HOOPSWORLD Week In Review
Life After Kobe
By Eric Pincus
Once the lockout resolves, ideally before the 2011/12 season is cancelled, Kobe Bryant of the Los Angeles Lakers will be headed into his 16th season. With his birthday on Tuesday (August 23rd), Bryant is now 33 years old . . . which in basketball terms might already be considered over the hill.
How long can Kobe remain an elite player, capable of giving his team a chance to win an NBA title?
For the Lakers, they’ve got an $83.5 million investment that says the answer is three years. Bryant will make $25.2 million this coming season (if it comes to pass) ramping up to $30.5 million in his final season under contract (13/14).
Structuring An NBA Coaching Staff
By Anthony Macri
As the lockout continues, forward-thinking and opportunistic organizations will be wise to focus on internal processes. With coaches unable to communicate with players, their time would be best spent communicating about how to structure the staff in a more optimal and efficient way. By better defining roles and responsibilities, head coaches can make assistants feel more valuable. This inclusiveness and enhanced communication can have a tangible effect in the short-term (i.e., wins and losses) and the long-term (organizational pride).
There’s more to being on an NBA coaching staff than what happens in practice, the film room, and on the sideline at games. However, this article will look at the way an NBA coaching staff can be structured when dealing with these basketball-specific operations. This particular model is not the only one employed by successful NBA teams, though I think in today’s game role compartmentalization makes best use of the entire staff.
2004 NBA Draft Lottery: Re-Drafted
By Tommy Beer
With the league in lockout mode and the number of legitimate basketball-related topics worth discussing drying up quickly, I have been pouring over previous drafts and “re-drafting” the first round. (Of course, I have the benefit of 20/20 hindsight, based on all that we now know of everyone that came into the league years ago.)
Here is how we’ve been approaching this project: Every pick will be made pretending each organization is a first-year expansion franchise and has no other players on its roster, so roster needs as of June 2004 will not be factored into the equation. Selections will be made simply based on pure production – i.e. best player available.
I’ll list each pick, and then post the player that was actually selected in that original draft slot.
Top Five All-Time Boston Celtics
By Joel Brigham
There’s not going to be a harder one of these to do. Here’s the reality: Boston has retired 21 numbers (22 if you count Jim Loscutoff’s #18, which was kept active so Dave Cowens could wear it and eventually have it retired for the both of them).. That doesn’t even include Paul Pierce, Kevin Garnett, Ray Allen, and Rajon Rondo, and here I am, trying to narrow this list down to five guys with only five or six honorable mentions.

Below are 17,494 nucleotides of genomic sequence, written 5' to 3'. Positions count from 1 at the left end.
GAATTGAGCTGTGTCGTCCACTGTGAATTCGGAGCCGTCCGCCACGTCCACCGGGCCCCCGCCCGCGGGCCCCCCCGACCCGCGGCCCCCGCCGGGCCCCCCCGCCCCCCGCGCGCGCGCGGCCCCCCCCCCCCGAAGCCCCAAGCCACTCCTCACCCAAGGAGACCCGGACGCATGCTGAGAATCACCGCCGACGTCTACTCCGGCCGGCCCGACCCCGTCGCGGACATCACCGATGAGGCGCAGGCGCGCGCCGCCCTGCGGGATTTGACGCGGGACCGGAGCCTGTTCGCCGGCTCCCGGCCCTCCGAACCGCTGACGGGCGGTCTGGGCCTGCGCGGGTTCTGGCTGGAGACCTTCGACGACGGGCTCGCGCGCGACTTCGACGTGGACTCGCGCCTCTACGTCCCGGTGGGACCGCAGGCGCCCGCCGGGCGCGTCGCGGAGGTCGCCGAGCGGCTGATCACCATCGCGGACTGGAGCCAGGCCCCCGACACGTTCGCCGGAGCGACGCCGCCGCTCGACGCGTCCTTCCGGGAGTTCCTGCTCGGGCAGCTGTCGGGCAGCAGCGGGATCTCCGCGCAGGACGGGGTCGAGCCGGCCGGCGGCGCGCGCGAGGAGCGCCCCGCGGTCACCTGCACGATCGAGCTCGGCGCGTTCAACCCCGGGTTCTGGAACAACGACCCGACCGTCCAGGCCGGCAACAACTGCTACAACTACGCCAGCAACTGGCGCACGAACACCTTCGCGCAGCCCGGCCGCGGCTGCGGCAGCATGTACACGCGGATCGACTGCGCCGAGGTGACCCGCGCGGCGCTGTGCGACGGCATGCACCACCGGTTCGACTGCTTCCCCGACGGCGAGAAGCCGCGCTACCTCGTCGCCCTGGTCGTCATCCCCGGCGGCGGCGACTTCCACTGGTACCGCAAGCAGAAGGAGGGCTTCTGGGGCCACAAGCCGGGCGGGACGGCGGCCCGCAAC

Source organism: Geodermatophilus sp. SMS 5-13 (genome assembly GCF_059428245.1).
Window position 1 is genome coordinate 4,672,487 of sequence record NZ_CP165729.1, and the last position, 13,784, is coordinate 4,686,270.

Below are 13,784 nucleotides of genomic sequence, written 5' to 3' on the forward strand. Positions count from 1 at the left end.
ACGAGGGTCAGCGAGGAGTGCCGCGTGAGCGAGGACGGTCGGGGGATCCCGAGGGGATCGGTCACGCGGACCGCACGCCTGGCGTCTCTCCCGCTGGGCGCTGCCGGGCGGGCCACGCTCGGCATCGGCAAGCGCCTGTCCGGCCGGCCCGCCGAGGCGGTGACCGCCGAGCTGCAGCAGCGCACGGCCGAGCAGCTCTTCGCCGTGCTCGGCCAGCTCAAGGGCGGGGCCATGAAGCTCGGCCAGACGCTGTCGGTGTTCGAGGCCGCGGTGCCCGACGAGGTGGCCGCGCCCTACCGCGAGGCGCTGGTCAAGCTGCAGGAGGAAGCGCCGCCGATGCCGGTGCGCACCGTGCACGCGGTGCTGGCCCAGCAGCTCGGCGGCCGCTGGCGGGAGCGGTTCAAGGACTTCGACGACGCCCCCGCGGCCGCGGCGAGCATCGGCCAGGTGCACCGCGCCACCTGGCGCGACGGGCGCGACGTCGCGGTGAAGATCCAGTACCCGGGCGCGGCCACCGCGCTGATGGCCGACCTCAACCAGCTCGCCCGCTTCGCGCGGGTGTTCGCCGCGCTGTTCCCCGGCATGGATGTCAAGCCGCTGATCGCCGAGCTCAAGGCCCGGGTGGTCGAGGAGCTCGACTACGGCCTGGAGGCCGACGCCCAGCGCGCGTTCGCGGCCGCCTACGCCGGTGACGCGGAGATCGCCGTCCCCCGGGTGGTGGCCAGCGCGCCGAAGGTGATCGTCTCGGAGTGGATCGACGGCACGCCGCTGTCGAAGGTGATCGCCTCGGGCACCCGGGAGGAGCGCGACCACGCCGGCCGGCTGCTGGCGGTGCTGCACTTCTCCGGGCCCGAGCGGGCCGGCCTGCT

Let’s be real about this: there’s no way everybody is going to be completely happy with this list. It’s just not going to happen.
That said, we’re looking to narrow this down to the top five players in Boston Celtics history, and that means finding the players who did the most with their careers while playing for the Boston Celtics. Just because Shaquille O’Neal retired a Celtic, for example, doesn’t mean he’s anywhere near the greatest Celtic of all time.
Bill Russell and Larry Bird, though? Those guys are up for the top spot, for sure. Here’s the rest:
NBA’s Most Cost-Efficient SGs
By Jason Fleming
There is always much debate in professional sports about which players are overpaid or underpaid, which ones are the most efficient on the floor, and which ones are simply the most productive. But what about a marriage of all of those? Which NBA players are the most cost-efficient?
This is the second piece in a series looking at the starters at all five positions (check out the PGs), one at a time, in an attempt to determine which players are the most cost-efficient players, taking into account their production and salary. The assumption is there should be a general correlation between a player’s production – and for this purpose we will use John Hollinger’s Player Efficiency Rating – and his salary.
Will that hold true? Take a look at the list of starting shooting guards below, with their 2010-11 salary and PER, plus a final column dividing their salary by PER to give a simple dollar amount of how much each point of PER cost their team.
What Does The Compromise Deal Look Like?
By Eric Pincus
The NBA is currently embroiled in a lockout with no clear end in sight.
A new bargaining session is expected to take place prior to Labor Day but the chasm between the owners and players is so wide, there doesn’t appear to be much hope for a deal any time soon.
Unfortunately that probably means a delayed, shortened or cancelled season.
What will it take to reach an agreement? Where will a compromise look like?
Unless the players find some form of leverage, they may have no choice but to accept a smaller piece of the pie.